GAZPROM SEEKS TO BOOST ITS IMAGE
A spokesman for Gazprom confirmed on January 16 that his company has hired Philip Dewhurst, a high-profile public relations director from the British nuclear industry, to spearhead a campaign to improve Gazprom's marketing efforts in London, "The Moscow Times" reported on January 17. The daily "Kommersant" noted on January 16 that Gazprom is offering a consortium of Western public relations firms a total of $11 million over a three-year period to help polish up its image abroad in the wake of recent energy disputes with several neighboring countries. The daily "Izvestia," which is owned by Gazprom, suggested on January 17 that "EU leaders and the Western media are gradually becoming less aggressive in their evaluations of the Russian-Belarusian conflict. But this doesn't mean that the damage done to Russia's reputation as an energy supplier has been repaired entirely" (see "RFE/RL Newsline," January 8, 9, 10, and 11, 2007). PM

ONLY 17 POLITICAL PARTIES TO SURVIVE UNDER NEW LAWS
Under legislation that came into effect on January 1, only 17 of the 32 currently registered political parties will be able to keep that status, RIA Novosti reported on January 17. The others will be dissolved or have the possibility of transforming themselves into "public movements," an official of the Federal Registration Service said. Critics charge that the new legislation is aimed at further reducing the challengers to the pro-Kremlin Unified Russia party and the new "manufactured opposition" party known as A Just Russia in the run-up to the 2007 parliamentary elections. In that vote, the 17 parties now permitted to register will have poll a minimum 7 percent of the vote, instead of the previous 5 percent, to qualify for parliamentary representation. To be entitled to register under the new laws, a party must have at least 50,000 members nationwide and have its own organizations in at least 44 of the 88 federation subjects, with at least 500 members in each of those chapters. On January 17, "Parlamentskaya gazeta" quoted Valery Fedorov, who heads the All-Russian Public Opinion Research Center (VTsIOM), as saying that the dissolution of the 15 parties will not lead "to any serious changes in the political system." PM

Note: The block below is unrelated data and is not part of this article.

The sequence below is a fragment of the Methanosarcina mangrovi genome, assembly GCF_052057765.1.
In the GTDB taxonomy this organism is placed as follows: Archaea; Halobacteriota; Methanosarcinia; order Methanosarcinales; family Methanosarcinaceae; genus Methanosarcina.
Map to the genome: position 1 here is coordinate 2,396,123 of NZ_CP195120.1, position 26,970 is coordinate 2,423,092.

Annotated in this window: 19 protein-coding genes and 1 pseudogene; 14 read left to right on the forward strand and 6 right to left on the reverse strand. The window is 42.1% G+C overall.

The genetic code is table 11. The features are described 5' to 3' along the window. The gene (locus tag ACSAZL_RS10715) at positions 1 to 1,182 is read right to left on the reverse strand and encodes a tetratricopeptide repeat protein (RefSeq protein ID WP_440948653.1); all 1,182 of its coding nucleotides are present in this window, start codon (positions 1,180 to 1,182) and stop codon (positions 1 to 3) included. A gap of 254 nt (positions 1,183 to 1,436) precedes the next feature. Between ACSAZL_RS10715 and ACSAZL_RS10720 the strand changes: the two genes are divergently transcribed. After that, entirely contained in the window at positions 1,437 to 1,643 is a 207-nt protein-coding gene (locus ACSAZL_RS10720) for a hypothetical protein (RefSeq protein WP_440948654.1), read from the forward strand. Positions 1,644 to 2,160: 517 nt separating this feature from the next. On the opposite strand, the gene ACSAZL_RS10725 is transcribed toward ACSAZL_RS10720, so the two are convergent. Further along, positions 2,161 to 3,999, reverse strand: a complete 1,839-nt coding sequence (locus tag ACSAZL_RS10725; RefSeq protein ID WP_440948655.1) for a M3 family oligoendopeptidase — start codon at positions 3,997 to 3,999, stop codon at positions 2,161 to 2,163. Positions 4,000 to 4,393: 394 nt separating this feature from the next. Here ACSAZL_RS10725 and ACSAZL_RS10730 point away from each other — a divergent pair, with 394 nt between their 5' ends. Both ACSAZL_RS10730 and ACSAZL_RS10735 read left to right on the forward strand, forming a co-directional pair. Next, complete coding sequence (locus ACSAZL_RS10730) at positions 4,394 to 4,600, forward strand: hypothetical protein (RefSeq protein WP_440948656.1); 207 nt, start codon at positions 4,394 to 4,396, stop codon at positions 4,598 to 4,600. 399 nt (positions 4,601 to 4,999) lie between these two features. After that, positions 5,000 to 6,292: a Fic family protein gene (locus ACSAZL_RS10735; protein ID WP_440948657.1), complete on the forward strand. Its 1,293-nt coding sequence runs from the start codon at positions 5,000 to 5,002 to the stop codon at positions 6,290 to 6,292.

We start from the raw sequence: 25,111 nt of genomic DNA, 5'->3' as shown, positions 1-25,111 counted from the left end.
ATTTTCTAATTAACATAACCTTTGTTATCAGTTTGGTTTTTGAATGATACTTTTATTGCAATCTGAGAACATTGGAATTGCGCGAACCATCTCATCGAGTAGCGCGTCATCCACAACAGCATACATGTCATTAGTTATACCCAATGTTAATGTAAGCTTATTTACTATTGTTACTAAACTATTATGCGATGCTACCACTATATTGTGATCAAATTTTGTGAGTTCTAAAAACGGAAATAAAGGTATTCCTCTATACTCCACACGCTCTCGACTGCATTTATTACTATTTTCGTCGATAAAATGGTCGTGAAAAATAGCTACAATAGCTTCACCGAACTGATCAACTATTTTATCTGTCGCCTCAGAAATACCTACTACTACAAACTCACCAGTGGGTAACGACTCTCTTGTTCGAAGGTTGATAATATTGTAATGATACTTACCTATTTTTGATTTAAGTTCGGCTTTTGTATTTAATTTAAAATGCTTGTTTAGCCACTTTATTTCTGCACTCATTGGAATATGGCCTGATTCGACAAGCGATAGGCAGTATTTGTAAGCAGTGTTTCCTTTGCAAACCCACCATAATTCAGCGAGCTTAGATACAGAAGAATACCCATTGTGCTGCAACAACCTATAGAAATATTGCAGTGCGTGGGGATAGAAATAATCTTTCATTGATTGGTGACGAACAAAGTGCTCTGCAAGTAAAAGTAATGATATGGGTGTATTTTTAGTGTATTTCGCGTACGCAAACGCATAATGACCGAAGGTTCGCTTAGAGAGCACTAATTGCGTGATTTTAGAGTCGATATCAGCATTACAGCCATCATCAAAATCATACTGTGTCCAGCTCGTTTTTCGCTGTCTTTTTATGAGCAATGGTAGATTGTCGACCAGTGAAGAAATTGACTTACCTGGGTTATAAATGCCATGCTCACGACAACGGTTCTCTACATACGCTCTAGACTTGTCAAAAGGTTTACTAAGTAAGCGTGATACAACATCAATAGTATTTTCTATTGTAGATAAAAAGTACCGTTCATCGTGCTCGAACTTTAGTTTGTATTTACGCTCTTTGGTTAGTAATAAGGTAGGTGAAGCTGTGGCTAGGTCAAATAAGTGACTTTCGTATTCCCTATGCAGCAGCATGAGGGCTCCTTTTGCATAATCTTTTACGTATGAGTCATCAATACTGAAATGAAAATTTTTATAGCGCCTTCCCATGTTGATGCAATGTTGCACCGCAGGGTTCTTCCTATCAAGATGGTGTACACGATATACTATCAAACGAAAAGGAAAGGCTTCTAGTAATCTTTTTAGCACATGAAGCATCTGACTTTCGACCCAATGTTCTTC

FORMER LOCAL LAND-REGISTRY OFFICIAL KILLED BY CAR BOMB
Valery Yakovlev, who is a former head of the local land registry for Moscow's posh Odintsovsky district, was killed on January 16 when a bomb demolished his car, the daily "Kommersant" reported on January 17. The paper suggested that his death might have been linked to unspecified land deals, which require the approval of his former office to take effect and are often very lucrative. The recent influx of millions of petrodollars has led to a real estate boom in Moscow, sending prices soaring and leading to the massive demolition of old buildings and the construction of new structures. PM

PROSECUTORS CHARGE BANKER IN MURDER CASE
On January 17, the Prosecutor-General's Office formally charged banker Aleksei Frenkel with ordering the September murder of Central Bank official Andrei Kozlov, who led efforts against money laundering, news.ru reported (see "RFE/RL Newsline," January 12 and 16, 2007). Frenkel, who has been in police detention since January 11, maintains his innocence. PM

TATAR LEADER SLAMS GROWTH OF RUSSIAN EXTREMISM